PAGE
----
Many people wonder how this little vest called the RideSafer Travel Vest can be safe and legal compared to the typical large, bulky car seat. So is the RideSafer legal?
Update 11/11/16: There are no longer two versions of the vest. The manufacturer has replaced them with one model RideSafer, which includes both features the two old versions had. The RideSafer meets — exceeds — the federal safety standards set in FMVSS213 and is a legal child restraint in the U.S. The RideSafer is certified and labeled per legal requirements stating it’s legal use in the U.S.
RideSafer is Legal
The RideSafer 2 is a FMVSS 213 certified child restraint. It is a legal child restraint.
The RideSafer 3 is technically not a certified product. It performs exactly the same in crash tests as the RideSafer 2 when used with a lap-shoulder belt. However, because it can’t be used with a lap-only belt nor it doesn’t elevate the child it falls between NHTSA’s categories (harness seat or booster) it cannot be “certified”. You can view the crash test videos and see the measured results here.
We understand the confusion, and at times frustration, around the topic of “certified” versus “tested to” and legal versus illegal and how neither may equal safe versus unsafe.
With FMVSS 213 the federal government sets performance criteria for child restraints and how much crash energy is experienced by a child during crash. They do this by requiring the manufactures to crash test their products and measure the crash energy at different point on an instrumented crash test dummy.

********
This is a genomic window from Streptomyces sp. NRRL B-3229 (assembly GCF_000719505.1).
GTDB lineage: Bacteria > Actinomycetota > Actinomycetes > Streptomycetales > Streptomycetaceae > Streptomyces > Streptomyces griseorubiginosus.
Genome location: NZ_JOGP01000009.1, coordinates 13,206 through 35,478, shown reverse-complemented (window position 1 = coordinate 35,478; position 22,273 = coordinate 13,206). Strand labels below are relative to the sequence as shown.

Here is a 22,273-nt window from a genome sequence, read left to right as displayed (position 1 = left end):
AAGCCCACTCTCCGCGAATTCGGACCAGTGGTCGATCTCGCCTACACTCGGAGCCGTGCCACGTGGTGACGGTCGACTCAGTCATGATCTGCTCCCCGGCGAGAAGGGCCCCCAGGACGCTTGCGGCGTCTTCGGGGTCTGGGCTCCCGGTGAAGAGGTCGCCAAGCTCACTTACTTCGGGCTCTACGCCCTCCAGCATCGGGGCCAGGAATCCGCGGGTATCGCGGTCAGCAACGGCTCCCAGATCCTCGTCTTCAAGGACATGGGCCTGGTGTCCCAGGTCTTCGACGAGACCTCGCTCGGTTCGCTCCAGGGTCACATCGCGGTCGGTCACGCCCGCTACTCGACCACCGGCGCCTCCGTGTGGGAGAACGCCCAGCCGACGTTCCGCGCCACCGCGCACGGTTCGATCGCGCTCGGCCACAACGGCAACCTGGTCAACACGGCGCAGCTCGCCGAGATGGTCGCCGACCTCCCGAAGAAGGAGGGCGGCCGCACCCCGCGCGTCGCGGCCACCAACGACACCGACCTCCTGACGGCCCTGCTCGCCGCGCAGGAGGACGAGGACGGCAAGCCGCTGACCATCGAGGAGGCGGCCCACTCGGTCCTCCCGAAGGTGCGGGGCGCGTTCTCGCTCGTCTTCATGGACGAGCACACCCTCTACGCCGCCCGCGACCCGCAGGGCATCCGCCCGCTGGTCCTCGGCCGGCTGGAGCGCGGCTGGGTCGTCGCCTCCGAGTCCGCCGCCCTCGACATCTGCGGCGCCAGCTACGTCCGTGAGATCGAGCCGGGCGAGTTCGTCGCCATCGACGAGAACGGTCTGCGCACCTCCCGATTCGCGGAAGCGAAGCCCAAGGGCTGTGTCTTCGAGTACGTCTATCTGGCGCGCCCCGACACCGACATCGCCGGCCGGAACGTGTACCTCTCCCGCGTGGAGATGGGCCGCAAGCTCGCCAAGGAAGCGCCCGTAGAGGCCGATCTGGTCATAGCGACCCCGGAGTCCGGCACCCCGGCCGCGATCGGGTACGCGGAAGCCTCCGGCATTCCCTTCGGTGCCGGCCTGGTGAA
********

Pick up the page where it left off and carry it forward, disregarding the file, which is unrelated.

The original RideSafer vest, and subsequently the RideSafer 2, are able to meet the line item in the criteria requiring the ability to be used in a lap-only belt because they also can be tethered. They are also tested with a lap and shoulder belt with and without the tether.
Due to a design change to accommodate consumer demand that allows for adjustability of built-in harness, the RideSafer 3 was born and was no longer able to be tethered and no longer able to pass the line item testing criteria of being able to be used in a lap-only seat belt therefore it cannot be “certified”. It is hoped FMVSS 213 will be updated to allow for harness restraints to be certified when tested with a lap-shoulder belt at which time the RideSafer 3 will be able to be certified.
Our understanding is once the manufacturer’s booster seat is available the EU (European) version will become the “United Combo” with a RideSafer 3 and Delighter Booster which will be certified for use together under the booster seat requirements in the U.S.
We always recommend a RideSafer 2 for younger children because of the added support and restraint of using the tether with the lap-shoulder belt. But we feel a RideSafer 3 safely fills a need especially for parents who travel and/or ride in taxis a lot.
On a personal note, our daughter has used a RideSafer 3 since she was 6 (she is now 8) as she is always in a car with a lap-shoulder belt and can sit properly positioned. Our 3-year-old son uses a RideSafer 2 daily.
Did you ever wonder if the RideSafer is legal? Share your comments below.
By Greg Durocher, CEO at Safe Ride 4 Kids and certified CPS Technician Instructor since 2002
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